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EU takes stock of Ukraine support as new refugee exodus beckons

Ukrainian President Volodymyr Zelensky (Ukrainian Presidential Press Office via AP)
Lorne Cook, AP

European Union leaders are gathering to take stock of their support for Ukraine after President Volodymyr Zelensky warned that Russia is trying to spark a refugee exodus by destroying his war-ravaged country’s energy infrastructure.

Nearly eight months into the war, Russia is increasingly targeting Ukraine’s power stations, waterworks and other key infrastructure with missile and drone strikes.

Meanwhile, the EU is struggling with the fallout of having to urgently end its reliance on Russian gas and oil as the war fuels price hikes and market anxiety.

In a speech via video link to European leaders in Brussels on Thursday, Mr Zelensky said that “attacks by Russian cruise missiles and Iranian combat drones have destroyed more than a third of our energy infrastructure.

“Because of this, unfortunately we are no longer able to export electricity to help you maintain stability.”

He added: “Russia also provokes a new wave of migration of Ukrainians to EU countries,” by attacking electricity and heating sources, “so that as many Ukrainians as possible move to your countries.”

European Commission President Ursula von der Leyen has branded Russia’s attacks on civilian infrastructure as “war crimes” and “acts of pure terror”.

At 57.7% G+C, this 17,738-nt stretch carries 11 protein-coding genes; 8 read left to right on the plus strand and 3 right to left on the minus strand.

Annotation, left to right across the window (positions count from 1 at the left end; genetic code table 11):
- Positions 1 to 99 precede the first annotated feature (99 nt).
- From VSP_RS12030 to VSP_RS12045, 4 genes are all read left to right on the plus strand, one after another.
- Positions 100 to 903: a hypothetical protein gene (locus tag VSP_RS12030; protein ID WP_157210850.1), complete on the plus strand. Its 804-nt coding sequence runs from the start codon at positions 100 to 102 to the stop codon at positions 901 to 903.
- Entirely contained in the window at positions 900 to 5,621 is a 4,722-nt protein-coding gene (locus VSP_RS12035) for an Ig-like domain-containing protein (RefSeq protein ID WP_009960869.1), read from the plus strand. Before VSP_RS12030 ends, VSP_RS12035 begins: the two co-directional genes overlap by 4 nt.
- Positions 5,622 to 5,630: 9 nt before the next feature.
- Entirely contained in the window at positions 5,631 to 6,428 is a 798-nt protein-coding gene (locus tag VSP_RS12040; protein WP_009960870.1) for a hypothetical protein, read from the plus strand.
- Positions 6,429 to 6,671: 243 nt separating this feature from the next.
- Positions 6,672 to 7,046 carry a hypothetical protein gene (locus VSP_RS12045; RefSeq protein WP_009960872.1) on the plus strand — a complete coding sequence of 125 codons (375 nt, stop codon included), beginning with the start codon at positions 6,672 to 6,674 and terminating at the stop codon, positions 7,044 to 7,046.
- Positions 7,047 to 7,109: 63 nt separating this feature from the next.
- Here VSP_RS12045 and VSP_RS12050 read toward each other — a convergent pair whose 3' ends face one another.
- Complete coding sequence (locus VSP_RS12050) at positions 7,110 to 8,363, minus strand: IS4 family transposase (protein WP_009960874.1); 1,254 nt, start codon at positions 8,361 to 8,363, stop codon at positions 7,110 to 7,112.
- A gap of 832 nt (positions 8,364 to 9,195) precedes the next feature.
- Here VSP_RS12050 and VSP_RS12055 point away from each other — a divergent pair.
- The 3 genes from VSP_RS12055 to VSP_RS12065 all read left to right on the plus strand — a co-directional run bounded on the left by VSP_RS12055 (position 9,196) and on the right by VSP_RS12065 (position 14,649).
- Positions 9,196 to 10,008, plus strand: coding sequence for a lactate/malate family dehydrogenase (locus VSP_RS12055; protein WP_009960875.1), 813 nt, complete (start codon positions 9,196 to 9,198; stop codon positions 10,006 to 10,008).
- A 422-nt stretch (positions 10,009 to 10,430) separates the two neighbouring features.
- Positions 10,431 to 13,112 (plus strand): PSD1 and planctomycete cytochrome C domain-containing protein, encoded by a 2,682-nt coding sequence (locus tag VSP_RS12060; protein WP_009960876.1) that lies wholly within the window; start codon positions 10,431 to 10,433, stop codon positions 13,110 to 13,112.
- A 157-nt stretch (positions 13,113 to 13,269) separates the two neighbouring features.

More than 4.3 million Ukrainian citizens have registered for temporary protection in the EU. Almost a third of them are being hosted in Poland alone.

In a draft of an EU summit statement, the leaders affirm that they “will stand with Ukraine for as long as it takes” with continued political, military and economic support.

They also say that the 27-nation bloc will “step up its humanitarian response, in particular for winter preparedness.”

The draft text, seen by the Associated Press, is expected to be adopted later on Friday but its precise wording could still change.

The EU is deeply divided over how to handle the arrival of migrants without authorisation – the issue lies at the heart of one of the bloc’s biggest ever political crises – but many countries, particularly in central and eastern Europe, have set aside their objections to massively welcome in war refugees from Ukraine.

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